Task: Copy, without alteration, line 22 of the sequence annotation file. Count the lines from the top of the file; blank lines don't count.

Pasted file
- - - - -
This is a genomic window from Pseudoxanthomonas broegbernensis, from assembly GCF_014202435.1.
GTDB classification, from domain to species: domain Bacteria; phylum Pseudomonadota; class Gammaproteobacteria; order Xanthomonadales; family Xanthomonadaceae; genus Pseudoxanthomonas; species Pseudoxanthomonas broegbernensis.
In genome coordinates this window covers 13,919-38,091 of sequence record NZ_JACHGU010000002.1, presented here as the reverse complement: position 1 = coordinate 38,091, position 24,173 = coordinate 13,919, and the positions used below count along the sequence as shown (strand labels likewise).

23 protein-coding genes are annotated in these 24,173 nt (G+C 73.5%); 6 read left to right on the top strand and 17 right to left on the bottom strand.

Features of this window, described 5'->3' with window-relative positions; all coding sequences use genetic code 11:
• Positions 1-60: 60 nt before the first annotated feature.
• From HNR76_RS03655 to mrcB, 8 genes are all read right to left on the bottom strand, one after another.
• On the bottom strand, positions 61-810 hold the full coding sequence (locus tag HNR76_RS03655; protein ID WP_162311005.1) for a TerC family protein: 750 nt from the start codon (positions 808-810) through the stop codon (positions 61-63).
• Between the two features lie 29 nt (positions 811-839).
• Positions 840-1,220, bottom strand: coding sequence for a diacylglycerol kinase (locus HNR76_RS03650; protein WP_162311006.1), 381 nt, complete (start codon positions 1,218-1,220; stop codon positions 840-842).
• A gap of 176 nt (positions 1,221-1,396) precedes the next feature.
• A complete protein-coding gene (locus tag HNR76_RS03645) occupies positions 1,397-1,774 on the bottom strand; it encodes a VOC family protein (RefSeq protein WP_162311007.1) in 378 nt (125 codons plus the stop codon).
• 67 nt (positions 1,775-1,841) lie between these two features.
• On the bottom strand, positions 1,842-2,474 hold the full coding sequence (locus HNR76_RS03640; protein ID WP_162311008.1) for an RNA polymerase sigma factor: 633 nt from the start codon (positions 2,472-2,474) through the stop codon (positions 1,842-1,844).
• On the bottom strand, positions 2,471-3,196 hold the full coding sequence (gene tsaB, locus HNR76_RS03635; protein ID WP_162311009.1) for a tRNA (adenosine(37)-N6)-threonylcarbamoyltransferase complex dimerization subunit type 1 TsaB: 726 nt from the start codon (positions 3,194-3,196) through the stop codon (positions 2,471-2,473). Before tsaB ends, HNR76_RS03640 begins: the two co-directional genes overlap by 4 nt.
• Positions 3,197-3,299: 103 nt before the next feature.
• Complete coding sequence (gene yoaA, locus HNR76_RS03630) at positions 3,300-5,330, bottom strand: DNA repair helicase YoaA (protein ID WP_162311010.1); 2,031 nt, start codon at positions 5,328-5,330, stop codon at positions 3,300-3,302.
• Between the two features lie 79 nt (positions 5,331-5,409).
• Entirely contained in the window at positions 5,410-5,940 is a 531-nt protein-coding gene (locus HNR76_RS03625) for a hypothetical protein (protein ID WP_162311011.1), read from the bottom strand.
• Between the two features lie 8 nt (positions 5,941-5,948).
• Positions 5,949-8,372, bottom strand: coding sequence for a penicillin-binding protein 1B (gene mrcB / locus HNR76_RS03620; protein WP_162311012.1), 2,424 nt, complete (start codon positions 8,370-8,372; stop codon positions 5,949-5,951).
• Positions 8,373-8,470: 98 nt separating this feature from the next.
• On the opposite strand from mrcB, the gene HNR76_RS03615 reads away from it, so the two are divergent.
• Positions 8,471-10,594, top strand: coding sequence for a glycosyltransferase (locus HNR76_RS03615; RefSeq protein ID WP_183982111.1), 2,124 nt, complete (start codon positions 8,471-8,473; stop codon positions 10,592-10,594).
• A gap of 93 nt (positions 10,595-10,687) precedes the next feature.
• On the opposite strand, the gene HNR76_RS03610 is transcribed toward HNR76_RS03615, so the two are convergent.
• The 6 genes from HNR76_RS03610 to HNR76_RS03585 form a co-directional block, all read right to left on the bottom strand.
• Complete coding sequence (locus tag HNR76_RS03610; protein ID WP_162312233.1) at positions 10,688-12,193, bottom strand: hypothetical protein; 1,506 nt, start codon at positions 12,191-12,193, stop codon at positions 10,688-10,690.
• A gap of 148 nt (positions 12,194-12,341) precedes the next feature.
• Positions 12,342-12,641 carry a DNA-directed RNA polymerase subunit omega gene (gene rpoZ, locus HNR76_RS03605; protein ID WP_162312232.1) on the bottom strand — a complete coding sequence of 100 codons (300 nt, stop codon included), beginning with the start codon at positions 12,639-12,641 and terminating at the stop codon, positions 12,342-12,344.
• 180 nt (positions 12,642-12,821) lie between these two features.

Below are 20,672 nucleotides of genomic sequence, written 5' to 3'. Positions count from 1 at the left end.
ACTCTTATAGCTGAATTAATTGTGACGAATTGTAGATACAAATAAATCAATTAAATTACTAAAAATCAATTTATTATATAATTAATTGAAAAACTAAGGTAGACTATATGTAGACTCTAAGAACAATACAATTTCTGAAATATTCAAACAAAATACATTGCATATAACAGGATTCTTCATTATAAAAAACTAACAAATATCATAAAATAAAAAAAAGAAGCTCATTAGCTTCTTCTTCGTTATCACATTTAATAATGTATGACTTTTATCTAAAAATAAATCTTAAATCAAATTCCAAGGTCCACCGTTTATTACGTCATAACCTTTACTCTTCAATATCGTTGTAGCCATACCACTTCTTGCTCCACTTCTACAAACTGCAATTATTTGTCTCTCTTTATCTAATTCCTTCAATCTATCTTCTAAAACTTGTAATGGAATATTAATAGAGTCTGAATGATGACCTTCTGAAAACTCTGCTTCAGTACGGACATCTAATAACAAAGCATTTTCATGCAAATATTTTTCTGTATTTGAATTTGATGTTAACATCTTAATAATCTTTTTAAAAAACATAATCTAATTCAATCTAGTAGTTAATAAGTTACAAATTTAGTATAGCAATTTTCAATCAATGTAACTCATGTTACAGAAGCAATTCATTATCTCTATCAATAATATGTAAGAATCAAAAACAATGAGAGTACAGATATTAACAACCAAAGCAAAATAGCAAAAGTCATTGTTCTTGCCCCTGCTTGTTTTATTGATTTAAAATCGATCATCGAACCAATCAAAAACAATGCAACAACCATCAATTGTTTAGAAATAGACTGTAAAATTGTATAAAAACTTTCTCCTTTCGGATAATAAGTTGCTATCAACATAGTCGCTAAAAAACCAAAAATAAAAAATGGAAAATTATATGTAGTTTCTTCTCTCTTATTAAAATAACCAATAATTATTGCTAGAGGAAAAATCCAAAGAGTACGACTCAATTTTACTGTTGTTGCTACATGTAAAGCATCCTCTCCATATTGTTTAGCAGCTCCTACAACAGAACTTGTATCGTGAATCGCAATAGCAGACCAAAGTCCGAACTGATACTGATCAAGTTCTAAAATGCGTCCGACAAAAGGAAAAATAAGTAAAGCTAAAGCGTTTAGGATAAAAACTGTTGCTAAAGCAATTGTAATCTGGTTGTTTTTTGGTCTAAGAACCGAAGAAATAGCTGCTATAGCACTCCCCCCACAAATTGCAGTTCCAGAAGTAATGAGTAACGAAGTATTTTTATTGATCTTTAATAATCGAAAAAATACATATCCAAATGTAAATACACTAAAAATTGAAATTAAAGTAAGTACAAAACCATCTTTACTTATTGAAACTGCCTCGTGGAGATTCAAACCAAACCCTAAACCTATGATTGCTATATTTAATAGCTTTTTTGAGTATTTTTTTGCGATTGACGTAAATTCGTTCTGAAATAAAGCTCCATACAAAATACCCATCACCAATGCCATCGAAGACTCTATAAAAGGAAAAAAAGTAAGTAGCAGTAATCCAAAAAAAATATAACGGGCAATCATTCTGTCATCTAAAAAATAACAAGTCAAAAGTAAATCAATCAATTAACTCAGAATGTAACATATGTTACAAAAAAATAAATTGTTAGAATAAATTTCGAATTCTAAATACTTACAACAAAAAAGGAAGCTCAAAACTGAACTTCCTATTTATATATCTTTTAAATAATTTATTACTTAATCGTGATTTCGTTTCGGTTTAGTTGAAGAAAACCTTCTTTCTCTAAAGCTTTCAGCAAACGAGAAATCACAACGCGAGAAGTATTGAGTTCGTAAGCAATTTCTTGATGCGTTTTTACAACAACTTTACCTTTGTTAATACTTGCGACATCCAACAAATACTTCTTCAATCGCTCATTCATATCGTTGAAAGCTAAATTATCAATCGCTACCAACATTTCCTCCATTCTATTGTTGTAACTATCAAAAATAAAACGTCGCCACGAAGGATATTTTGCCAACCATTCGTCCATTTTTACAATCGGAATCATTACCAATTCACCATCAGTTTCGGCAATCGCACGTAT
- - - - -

• Positions 8,373-8,470: 98 nt separating this feature from the next.